As a snapshot in history, yearbooks are a great way to see what was happening on campus in any particular year. Over the next few months I’ll choose a yearbook from each decade of San Dieguito’s history and share a few of the highlights, photos, and memories, doing my imperfect best to remind our 21st century audience what life at San Dieguito was like in years gone by.
After years of Mustangs galloping across the cover of San Dieguito’s Hoofprint, the student editorial staff of 1958 made the bold and incongruous decision to put a bonsai tree on the cover of their yearbook.
Breaking from expectation is a part of San Dieguito, where independence of spirit is embedded in the school’s DNA, and in 1958 that looked decidedly Asian.
Sputnik had reached orbit by 1958, and the duck-tail hair cuts and horn-rimmed glasses that look out from the pages of the Hoofprint speak to a time when the cold war was raging and Elvis was on every hi-fi, well, before he shipped out to Germany.
1958 was a busy year at San Dieguito, with a homecoming bonfire, a host of school activities, and a western themed Sadie Hawkins Dance.
Athletics were big at San Dieguito in the 1950s, and from track to field hockey, smiling students show that representing the school brings pride and camaraderie. These athletes from half a century ago look so similar to the students of 2016; their determination, commitment to their sports, and sense of fun are familiar to those of us who cheer on Mustang athletes today.
Clubs abounded at San Dieguito in the middle part of the century, as they do now, though the clubs themselves were different in 1958, more focused on professional life after high school, including Future Farmers, Future Nurses, and a Rifle Club. Seeing students in military uniforms toting firearms in front of the school feels out of time today, but this was an age where fears about communism had Mr. Davidson, the superintendent, reminding the world that “The class of 1958 goes out into the world with one of the greatest privileges of freedom-the right to make choices.”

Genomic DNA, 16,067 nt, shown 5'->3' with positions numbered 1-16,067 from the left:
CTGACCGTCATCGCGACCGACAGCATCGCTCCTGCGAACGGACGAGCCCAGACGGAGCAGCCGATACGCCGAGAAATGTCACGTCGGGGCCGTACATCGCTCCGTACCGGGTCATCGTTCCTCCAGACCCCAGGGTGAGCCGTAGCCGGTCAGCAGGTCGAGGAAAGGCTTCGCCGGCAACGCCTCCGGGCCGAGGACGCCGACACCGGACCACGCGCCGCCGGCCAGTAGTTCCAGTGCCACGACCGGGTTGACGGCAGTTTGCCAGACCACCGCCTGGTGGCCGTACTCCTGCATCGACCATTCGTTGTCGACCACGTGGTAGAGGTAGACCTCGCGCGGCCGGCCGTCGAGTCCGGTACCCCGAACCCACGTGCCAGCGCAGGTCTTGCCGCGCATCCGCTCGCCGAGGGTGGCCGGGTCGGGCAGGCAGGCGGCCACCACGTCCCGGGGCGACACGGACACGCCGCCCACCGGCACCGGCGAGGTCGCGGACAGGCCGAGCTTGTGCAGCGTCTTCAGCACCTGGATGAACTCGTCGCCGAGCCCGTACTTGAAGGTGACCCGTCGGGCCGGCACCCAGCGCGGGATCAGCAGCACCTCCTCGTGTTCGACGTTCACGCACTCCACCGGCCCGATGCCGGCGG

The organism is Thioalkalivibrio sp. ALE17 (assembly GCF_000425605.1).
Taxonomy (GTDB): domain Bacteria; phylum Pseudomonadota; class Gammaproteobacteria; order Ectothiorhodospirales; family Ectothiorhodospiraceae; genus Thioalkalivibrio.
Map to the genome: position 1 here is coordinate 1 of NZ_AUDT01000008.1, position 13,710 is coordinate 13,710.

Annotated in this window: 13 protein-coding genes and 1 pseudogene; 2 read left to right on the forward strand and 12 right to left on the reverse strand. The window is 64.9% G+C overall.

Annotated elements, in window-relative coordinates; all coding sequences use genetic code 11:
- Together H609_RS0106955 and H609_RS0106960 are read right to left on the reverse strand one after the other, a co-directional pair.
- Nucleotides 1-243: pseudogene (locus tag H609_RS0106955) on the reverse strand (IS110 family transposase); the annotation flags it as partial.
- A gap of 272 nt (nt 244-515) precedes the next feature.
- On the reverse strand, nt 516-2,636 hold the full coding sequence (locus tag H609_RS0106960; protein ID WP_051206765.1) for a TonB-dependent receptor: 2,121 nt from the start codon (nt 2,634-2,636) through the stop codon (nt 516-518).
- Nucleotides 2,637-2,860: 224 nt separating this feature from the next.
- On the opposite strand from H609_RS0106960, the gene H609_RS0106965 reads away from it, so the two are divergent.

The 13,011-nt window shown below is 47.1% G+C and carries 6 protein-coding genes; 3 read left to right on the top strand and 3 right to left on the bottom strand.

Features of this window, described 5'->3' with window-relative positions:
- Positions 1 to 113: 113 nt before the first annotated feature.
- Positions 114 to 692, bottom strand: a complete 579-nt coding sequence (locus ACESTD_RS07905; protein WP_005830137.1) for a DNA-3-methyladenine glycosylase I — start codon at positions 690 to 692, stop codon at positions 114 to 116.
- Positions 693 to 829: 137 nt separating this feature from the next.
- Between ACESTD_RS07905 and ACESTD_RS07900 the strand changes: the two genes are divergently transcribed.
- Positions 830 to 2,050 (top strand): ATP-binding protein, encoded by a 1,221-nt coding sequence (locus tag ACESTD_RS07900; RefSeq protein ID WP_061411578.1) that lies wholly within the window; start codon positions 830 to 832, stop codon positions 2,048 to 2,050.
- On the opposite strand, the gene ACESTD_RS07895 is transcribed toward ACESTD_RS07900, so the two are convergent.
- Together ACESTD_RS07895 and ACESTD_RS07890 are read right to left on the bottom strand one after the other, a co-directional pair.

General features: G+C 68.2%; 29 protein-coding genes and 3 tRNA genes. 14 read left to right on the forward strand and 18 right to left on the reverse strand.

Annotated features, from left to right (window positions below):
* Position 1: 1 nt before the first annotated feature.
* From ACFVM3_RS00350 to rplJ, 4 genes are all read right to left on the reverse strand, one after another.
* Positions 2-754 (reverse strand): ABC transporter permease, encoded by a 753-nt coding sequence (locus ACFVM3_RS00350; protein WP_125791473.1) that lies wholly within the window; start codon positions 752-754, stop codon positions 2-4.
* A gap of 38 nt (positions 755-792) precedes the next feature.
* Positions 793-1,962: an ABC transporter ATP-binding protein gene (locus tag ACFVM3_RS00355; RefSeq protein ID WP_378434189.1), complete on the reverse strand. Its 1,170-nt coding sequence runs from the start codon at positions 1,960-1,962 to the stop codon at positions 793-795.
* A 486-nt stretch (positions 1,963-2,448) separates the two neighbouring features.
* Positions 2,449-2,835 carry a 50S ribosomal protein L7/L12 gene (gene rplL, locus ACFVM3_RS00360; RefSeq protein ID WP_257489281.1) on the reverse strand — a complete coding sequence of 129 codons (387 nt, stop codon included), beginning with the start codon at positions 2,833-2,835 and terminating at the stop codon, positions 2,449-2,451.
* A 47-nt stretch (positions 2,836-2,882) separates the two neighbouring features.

Formal photos fill the Hoofprint, as was usual for the first few decades of the school’s history, but 1958’s yearbook includes a few more candid pictures that show the smiles and laughter that filled San Dieguito’s campus. Students show up in fanciful hats, clowning in the quad, and a convertible filled with balloons.
Even the faculty, so often pictured in rigid poses and starched collars, is allowed some levity in the 1958 yearbook, and it’s a treat to see these adults in more relaxed poses smiling, clowning, and even laughing aloud. Life at San Dieguito has always included teachers who care, and these are folks who helped to shape the students’ San Dieguito memories.
But, as always, school is about the kids, and the kids in this mid-century San Dieguito with their poodle skirts and plaid shirts, their letter sweaters and lopsided grins, occupy the pages of the Hoofprint with an attitude of school pride that is bold and courageous and looks ready to try something new, maybe even planting a bonsai tree.